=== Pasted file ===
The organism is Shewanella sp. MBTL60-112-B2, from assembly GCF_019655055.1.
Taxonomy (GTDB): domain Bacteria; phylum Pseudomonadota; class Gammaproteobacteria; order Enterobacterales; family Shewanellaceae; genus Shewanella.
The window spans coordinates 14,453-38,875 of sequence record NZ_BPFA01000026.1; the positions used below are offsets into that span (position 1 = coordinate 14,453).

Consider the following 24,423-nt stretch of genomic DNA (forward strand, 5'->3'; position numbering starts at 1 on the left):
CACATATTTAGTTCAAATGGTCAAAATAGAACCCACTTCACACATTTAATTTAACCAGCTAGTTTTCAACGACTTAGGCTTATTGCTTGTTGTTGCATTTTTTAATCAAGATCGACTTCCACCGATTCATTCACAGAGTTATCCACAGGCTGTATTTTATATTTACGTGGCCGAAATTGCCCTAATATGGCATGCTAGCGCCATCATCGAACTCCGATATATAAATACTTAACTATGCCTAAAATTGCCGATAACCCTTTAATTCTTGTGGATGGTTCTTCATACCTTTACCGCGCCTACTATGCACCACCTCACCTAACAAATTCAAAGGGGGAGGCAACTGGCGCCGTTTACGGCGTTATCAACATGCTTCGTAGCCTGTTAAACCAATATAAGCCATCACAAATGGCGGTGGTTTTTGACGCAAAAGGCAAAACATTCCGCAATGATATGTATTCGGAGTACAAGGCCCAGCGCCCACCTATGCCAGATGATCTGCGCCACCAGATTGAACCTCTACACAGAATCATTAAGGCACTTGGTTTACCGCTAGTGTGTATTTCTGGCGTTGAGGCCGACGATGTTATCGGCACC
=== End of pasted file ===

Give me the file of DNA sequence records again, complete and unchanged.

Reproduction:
The organism is Shewanella sp. MBTL60-112-B2, from assembly GCF_019655055.1.
Taxonomy (GTDB): domain Bacteria; phylum Pseudomonadota; class Gammaproteobacteria; order Enterobacterales; family Shewanellaceae; genus Shewanella.
The window spans coordinates 14,453-38,875 of sequence record NZ_BPFA01000026.1; the positions used below are offsets into that span (position 1 = coordinate 14,453).

Consider the following 24,423-nt stretch of genomic DNA (forward strand, 5'->3'; position numbering starts at 1 on the left):
CACATATTTAGTTCAAATGGTCAAAATAGAACCCACTTCACACATTTAATTTAACCAGCTAGTTTTCAACGACTTAGGCTTATTGCTTGTTGTTGCATTTTTTAATCAAGATCGACTTCCACCGATTCATTCACAGAGTTATCCACAGGCTGTATTTTATATTTACGTGGCCGAAATTGCCCTAATATGGCATGCTAGCGCCATCATCGAACTCCGATATATAAATACTTAACTATGCCTAAAATTGCCGATAACCCTTTAATTCTTGTGGATGGTTCTTCATACCTTTACCGCGCCTACTATGCACCACCTCACCTAACAAATTCAAAGGGGGAGGCAACTGGCGCCGTTTACGGCGTTATCAACATGCTTCGTAGCCTGTTAAACCAATATAAGCCATCACAAATGGCGGTGGTTTTTGACGCAAAAGGCAAAACATTCCGCAATGATATGTATTCGGAGTACAAGGCCCAGCGCCCACCTATGCCAGATGATCTGCGCCACCAGATTGAACCTCTACACAGAATCATTAAGGCACTTGGTTTACCGCTAGTGTGTATTTCTGGCGTTGAGGCCGACGATGTTATCGGCACC